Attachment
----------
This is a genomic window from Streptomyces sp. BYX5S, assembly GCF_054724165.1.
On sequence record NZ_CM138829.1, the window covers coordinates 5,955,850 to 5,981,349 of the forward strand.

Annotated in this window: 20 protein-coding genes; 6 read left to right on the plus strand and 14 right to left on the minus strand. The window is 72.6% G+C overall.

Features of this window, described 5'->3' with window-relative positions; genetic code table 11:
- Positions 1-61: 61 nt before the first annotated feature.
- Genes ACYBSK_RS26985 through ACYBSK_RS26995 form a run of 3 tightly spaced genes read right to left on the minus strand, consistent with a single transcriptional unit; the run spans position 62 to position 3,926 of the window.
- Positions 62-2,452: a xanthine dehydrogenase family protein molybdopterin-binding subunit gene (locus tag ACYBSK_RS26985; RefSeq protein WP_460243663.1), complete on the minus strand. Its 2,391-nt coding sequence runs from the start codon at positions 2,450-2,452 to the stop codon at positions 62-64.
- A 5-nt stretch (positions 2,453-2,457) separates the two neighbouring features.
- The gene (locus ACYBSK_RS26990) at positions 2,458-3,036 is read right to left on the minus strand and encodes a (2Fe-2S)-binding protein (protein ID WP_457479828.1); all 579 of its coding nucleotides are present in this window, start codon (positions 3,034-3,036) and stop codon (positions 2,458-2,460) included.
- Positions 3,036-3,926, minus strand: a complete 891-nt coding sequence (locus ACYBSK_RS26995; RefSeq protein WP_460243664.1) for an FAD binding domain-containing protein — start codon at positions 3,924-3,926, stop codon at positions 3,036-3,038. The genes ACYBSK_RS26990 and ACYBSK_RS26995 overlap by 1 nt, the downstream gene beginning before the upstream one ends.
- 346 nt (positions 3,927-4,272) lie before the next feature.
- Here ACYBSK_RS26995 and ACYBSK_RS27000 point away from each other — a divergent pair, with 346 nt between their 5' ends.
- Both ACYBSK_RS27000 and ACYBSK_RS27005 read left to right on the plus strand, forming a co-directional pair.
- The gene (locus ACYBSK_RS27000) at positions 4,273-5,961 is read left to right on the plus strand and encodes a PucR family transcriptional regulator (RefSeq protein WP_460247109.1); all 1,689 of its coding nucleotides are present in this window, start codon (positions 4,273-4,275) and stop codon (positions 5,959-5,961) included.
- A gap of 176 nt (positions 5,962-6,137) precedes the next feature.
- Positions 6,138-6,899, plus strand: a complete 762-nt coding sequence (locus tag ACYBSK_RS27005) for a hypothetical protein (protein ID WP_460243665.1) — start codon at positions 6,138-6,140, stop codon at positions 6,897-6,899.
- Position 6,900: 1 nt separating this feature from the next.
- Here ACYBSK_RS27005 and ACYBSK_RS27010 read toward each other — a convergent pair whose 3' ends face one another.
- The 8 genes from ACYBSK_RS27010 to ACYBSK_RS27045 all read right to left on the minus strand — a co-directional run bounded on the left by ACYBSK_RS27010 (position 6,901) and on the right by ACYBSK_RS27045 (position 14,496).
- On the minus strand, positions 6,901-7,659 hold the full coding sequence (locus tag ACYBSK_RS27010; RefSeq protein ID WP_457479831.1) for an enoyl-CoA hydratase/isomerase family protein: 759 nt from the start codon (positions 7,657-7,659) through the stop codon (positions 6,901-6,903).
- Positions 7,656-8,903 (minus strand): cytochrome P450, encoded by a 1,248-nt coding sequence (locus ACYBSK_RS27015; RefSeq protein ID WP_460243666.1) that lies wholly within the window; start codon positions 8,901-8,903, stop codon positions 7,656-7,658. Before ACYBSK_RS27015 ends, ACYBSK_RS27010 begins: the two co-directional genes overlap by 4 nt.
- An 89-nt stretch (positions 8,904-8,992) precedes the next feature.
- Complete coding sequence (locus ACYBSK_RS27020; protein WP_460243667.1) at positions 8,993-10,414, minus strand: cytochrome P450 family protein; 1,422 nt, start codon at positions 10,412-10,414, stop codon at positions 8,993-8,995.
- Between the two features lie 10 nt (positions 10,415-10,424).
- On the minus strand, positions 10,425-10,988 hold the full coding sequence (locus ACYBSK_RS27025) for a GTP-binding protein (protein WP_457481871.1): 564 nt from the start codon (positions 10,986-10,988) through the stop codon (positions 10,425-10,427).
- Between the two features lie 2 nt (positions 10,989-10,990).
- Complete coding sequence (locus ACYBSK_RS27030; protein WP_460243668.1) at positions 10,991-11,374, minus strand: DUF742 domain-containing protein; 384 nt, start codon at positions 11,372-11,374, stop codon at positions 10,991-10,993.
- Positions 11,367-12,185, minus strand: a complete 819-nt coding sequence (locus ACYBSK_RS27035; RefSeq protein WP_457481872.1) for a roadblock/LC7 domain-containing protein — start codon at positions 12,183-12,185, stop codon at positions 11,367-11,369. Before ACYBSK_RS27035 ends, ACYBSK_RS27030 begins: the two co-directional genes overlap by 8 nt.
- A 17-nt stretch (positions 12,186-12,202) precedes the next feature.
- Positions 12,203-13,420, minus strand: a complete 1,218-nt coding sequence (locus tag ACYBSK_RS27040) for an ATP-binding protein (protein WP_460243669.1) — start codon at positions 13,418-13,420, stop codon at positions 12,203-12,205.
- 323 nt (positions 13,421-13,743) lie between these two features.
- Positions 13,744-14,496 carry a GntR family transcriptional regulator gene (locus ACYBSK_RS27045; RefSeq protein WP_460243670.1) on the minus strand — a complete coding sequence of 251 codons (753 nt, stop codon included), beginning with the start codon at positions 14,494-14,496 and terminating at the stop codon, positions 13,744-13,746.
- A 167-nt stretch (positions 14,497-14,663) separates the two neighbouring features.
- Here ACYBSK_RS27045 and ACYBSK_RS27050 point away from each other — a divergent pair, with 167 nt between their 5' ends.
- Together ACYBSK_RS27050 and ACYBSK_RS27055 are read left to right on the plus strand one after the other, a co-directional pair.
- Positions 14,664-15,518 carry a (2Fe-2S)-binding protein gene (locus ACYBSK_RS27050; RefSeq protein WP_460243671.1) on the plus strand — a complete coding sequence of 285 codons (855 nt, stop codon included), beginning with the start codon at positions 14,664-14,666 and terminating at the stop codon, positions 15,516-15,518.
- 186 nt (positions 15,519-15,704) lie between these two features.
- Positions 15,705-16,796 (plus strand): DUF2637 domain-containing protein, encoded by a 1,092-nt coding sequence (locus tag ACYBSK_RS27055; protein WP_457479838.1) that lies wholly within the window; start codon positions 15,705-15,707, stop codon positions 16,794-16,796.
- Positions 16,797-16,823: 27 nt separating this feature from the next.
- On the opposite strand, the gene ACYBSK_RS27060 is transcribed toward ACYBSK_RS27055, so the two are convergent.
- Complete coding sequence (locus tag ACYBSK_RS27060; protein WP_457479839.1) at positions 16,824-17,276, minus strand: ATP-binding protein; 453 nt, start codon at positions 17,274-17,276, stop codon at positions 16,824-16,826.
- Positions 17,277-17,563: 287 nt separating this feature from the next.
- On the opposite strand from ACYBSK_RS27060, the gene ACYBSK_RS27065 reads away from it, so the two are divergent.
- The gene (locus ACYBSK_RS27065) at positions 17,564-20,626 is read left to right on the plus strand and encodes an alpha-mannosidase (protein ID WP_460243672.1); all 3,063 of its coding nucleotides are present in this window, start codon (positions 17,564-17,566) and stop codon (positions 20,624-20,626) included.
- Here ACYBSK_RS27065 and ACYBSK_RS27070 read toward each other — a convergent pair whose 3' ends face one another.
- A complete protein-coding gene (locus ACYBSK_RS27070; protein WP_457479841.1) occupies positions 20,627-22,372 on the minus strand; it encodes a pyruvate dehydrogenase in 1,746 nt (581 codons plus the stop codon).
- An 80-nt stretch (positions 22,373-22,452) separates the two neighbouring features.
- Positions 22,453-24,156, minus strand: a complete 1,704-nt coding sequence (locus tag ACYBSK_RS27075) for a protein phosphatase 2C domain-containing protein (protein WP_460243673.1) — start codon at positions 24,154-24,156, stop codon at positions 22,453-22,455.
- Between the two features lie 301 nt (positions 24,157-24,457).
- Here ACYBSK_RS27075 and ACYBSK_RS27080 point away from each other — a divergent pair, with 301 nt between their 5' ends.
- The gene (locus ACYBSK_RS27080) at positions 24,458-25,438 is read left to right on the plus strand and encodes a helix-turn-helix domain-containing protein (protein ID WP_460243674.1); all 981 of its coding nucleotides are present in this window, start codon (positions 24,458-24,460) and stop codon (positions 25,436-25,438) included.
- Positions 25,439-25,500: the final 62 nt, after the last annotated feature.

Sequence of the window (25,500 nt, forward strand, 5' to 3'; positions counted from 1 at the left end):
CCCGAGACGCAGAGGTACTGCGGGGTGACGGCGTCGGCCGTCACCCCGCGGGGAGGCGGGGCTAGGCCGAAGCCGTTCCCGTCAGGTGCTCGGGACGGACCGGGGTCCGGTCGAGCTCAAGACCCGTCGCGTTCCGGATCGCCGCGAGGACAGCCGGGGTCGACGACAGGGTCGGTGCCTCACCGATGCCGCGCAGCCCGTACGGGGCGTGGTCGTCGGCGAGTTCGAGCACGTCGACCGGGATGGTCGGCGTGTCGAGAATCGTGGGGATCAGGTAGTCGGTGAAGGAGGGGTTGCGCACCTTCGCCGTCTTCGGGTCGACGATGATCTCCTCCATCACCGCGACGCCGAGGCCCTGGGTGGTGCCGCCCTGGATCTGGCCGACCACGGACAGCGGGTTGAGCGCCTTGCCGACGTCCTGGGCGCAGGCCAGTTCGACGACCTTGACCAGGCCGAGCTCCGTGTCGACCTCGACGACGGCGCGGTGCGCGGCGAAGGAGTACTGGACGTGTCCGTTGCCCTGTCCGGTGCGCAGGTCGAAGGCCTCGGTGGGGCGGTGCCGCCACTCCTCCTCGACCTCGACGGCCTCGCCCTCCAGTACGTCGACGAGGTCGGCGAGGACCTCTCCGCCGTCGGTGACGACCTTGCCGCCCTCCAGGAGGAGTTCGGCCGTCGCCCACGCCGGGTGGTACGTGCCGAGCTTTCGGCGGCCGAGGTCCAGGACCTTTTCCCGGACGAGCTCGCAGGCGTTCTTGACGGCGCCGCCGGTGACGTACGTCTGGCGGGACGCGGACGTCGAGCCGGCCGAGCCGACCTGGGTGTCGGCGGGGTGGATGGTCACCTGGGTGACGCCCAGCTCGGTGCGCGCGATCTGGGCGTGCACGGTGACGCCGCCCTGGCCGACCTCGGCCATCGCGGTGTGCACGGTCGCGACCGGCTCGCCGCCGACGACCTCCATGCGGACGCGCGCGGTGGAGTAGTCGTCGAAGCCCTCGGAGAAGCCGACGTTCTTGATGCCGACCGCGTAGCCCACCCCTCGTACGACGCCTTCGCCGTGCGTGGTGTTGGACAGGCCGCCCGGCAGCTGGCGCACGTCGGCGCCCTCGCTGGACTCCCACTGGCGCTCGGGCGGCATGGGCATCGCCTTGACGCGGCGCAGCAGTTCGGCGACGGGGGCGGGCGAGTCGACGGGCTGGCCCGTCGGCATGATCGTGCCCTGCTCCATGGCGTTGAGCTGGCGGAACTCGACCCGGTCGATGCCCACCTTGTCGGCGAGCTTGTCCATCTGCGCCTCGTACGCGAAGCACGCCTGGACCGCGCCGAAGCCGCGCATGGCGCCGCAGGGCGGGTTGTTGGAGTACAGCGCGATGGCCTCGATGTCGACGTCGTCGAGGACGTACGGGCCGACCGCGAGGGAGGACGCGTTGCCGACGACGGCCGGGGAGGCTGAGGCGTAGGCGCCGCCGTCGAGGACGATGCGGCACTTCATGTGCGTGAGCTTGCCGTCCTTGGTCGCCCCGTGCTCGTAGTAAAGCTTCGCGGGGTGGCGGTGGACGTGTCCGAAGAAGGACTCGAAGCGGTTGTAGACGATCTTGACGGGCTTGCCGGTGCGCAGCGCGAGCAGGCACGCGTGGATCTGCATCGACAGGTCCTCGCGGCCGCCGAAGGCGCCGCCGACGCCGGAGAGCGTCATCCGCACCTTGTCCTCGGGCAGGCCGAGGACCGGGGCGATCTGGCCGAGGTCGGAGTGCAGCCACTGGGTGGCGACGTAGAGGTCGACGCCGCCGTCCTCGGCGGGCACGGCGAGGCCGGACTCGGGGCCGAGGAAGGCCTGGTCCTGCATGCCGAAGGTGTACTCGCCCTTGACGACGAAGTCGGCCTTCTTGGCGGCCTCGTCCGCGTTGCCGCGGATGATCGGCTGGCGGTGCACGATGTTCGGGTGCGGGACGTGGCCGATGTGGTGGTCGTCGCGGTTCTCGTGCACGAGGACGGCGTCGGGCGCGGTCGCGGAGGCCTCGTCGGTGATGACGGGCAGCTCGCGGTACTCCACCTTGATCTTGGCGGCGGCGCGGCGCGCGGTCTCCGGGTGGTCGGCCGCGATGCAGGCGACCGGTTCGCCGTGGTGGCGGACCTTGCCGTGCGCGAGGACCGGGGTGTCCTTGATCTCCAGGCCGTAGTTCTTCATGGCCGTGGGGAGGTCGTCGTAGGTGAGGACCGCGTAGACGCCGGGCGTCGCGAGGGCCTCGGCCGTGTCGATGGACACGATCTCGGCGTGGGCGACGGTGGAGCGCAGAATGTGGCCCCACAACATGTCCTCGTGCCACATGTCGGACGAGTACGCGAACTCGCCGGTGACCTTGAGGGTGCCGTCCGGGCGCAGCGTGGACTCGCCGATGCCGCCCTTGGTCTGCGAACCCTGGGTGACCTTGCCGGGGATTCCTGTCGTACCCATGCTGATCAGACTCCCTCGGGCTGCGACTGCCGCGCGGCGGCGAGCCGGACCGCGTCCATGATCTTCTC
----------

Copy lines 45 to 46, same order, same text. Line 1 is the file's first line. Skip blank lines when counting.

- Here ACYBSK_RS27065 and ACYBSK_RS27070 read toward each other — a convergent pair whose 3' ends face one another.
- A complete protein-coding gene (locus ACYBSK_RS27070; protein WP_457479841.1) occupies positions 20,627-22,372 on the minus strand; it encodes a pyruvate dehydrogenase in 1,746 nt (581 codons plus the stop codon).